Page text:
What Is Cost, Insurance, and Freight (CIF)?
Cost, Insurance, and Freight (CIF) is an expense paid by a seller to cover the costs, insurance, and freight against the possibility of loss or damage to a buyer's order while it is in transit to an export port named in the sales contract. Until the loading of the goods onto a transport ship is complete, the seller bears the costs of any loss or damage to the product. Further, if the product requires additional customs or export paperwork or requires inspections or rerouting, the seller must cover these expenses. Once the freight loads, the buyer becomes responsible for all other costs. It is similar, but different to Carriage and Insurance Paid To (CIP).
CIF is different from cost and freight provision (CRF), where sellers are not required to insure goods in transit.
Terms of Cost, Insurance, and Freight
The contract terms of Cost, Insurance, and Freight will define when the liability of the seller ends and that of the buyer begins. CIF is a conventional method of shipping goods for importers. It is similar to Free on Board (FOB) shipping with the primary difference being who is responsible for bearing the expenses up to the point of loading the product onto the transport vessel. Usually, exporters who have direct access to ships will use CIF.
Under the terms of CIF, the seller is responsible for providing specific protections for an order. The seller's responsibilities include:
- Purchasing export licenses as needed for the product
- Covering the cost and contracts of moving or carrying the goods
- Insurance to protect the value of the order
- Providing for inspections as required for the products
- Paying for the price of damage or destruction of all goods ordered
The seller must deliver the goods aboard the ship within the agreed-upon time frame. They must also give the buyer sufficient notice of delivery and provide proof of delivery and loading.
The exact details of the sales contract will determine when the liability for the goods transfers from seller to buyer. In most cases, the seller's obligation ends once cargo loading is complete. However, a buyer may stipulate that the seller be responsible until the goods reach a port of import or even their final destination.
Following the terms agreed to in the contract of sale, once the goods transfer hands, the buyer must pay the agreed price and must, now, cover any additional transportation, inspection and licensing costs. Other typical expenses include duties, taxes, customs and the shipment of goods to their final location.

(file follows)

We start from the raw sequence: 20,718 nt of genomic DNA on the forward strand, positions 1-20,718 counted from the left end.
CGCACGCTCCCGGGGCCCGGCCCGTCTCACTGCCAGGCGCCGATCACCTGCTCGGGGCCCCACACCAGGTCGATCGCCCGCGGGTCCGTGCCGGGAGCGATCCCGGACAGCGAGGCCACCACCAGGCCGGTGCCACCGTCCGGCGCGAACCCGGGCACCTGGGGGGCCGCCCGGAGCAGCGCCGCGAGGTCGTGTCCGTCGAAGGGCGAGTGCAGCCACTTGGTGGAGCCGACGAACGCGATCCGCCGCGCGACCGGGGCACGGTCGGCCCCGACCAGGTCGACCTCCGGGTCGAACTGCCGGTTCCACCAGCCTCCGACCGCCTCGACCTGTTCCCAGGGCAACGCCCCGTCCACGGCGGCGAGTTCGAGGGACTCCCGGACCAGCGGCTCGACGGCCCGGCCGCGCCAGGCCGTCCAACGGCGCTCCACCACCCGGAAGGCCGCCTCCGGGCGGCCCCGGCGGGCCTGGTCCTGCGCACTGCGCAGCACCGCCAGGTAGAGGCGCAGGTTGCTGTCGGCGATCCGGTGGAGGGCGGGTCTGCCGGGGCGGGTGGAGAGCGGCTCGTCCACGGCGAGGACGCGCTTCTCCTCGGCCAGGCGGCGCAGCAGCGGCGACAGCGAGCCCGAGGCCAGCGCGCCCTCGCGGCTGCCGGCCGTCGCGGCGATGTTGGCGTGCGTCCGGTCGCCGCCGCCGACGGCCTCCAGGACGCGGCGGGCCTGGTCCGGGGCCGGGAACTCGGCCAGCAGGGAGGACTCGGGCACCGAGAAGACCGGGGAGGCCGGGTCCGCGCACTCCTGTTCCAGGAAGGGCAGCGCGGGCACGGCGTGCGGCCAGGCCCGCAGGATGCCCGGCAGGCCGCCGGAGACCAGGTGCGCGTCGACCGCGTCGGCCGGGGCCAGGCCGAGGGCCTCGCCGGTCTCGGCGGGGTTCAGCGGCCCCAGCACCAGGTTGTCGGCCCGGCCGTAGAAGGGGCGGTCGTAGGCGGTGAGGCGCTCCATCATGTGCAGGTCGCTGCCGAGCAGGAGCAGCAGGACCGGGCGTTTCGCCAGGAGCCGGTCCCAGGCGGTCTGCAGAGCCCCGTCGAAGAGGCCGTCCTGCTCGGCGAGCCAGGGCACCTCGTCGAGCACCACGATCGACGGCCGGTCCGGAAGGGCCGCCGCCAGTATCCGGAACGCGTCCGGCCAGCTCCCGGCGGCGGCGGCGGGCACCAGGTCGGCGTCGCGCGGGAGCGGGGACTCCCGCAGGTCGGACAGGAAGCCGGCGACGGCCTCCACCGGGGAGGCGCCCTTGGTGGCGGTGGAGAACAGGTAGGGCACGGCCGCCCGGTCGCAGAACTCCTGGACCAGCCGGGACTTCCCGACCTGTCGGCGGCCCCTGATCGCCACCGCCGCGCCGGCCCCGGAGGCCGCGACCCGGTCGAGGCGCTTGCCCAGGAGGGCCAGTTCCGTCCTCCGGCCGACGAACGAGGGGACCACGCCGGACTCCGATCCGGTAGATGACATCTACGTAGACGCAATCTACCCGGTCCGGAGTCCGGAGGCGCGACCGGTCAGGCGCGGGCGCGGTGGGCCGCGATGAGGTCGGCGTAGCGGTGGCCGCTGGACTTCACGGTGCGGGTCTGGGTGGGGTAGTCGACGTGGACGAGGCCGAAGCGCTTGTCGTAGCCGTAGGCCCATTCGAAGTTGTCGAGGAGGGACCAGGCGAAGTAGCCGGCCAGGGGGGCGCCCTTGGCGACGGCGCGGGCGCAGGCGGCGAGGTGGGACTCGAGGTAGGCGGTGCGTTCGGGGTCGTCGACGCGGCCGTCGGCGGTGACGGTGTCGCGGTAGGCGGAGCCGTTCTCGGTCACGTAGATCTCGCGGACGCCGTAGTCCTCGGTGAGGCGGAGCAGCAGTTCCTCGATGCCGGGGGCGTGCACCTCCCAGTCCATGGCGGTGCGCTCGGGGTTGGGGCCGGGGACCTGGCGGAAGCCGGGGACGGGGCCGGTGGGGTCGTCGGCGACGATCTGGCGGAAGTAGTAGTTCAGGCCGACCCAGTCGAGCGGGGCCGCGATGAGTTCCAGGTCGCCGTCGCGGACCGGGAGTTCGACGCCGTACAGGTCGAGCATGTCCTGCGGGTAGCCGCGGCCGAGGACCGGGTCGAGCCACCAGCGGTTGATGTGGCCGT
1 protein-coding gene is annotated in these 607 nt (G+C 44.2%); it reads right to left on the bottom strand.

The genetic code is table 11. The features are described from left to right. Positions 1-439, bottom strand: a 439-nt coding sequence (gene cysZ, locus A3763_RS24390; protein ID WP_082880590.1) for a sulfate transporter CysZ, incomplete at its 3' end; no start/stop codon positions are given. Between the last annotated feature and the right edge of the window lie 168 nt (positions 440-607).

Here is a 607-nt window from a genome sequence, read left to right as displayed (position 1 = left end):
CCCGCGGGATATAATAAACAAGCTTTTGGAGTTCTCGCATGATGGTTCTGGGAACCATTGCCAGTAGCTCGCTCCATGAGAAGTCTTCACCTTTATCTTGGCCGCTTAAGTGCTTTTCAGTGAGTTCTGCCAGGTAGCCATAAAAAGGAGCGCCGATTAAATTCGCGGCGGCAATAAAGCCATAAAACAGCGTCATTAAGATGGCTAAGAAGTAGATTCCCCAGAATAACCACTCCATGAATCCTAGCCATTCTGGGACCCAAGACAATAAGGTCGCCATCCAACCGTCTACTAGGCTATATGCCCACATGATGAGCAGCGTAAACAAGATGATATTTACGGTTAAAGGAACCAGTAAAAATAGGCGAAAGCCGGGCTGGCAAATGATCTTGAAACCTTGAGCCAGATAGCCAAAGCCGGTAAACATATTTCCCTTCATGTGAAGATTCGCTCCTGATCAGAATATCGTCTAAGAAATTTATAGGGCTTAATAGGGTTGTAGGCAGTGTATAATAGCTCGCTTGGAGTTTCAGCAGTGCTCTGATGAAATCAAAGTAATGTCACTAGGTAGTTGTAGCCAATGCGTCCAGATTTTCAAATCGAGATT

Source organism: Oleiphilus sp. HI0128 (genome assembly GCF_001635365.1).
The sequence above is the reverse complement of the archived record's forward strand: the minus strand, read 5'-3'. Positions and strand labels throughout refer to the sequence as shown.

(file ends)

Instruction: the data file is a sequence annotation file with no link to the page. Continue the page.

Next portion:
The ICC and Cost, Insurance, and Freight
CIF is one of the international commerce terms known as Incoterms which are common trade rules developed by the International Chamber of Commerce (ICC) in 1936. The ICC established these terms to govern the shipping policies and responsibilities of buyers and sellers, who engage in international trade. Incoterms are often identical to domestic terms (such as the U.S. Uniform Commercial Code) but have different meanings. As an example, the parties to a contract must state the locale of the governing law for their terms. The ICC limits the use of CIF to transport goods to only those which move via inland waterways or by sea.
The ICC's official definition of CIF reads,
“The seller delivers the goods on board the vessel or procures the goods already so delivered. The risk of loss of or damage to the goods passes when the goods are on board the vessel. The seller must contract for and pay the costs and freight necessary to bring the goods to the named port of destination. The seller is also responsible for insuring to cover the risk of loss or damage during carriage. Further insurance beyond the required minimums must be agreed upon between the buying and selling parties or must be arranged for separately by the buyer. It is also important to note that the term applies only to sea and inland waterway transport."
- Cost, Insurance, and Freight is a common method of import and export shipping.
- CIF determines when the responsibility for goods transfers from the seller to the buyer.
- CIF is one of the international commerce terms known as Incoterms.
Real World Example
Consider this hypothetical example: Best Buy ordered 100 containers of flat-screen televisions from Sony using CIF to the Kobe, Japan port. Sony delivered the order to the port and loaded them unto the Yantian Express. Once loading was complete, Best Buy became liable for all cost associated with getting the ordered goods to their final destination. However, as the container ship was en route, a fire broke out in one of the cargo bays. The Best Buy television order received damage from water during fire fighting efforts. Since the company used CIF shipping, they were responsible for ensuring the product is safe against damage during the voyage.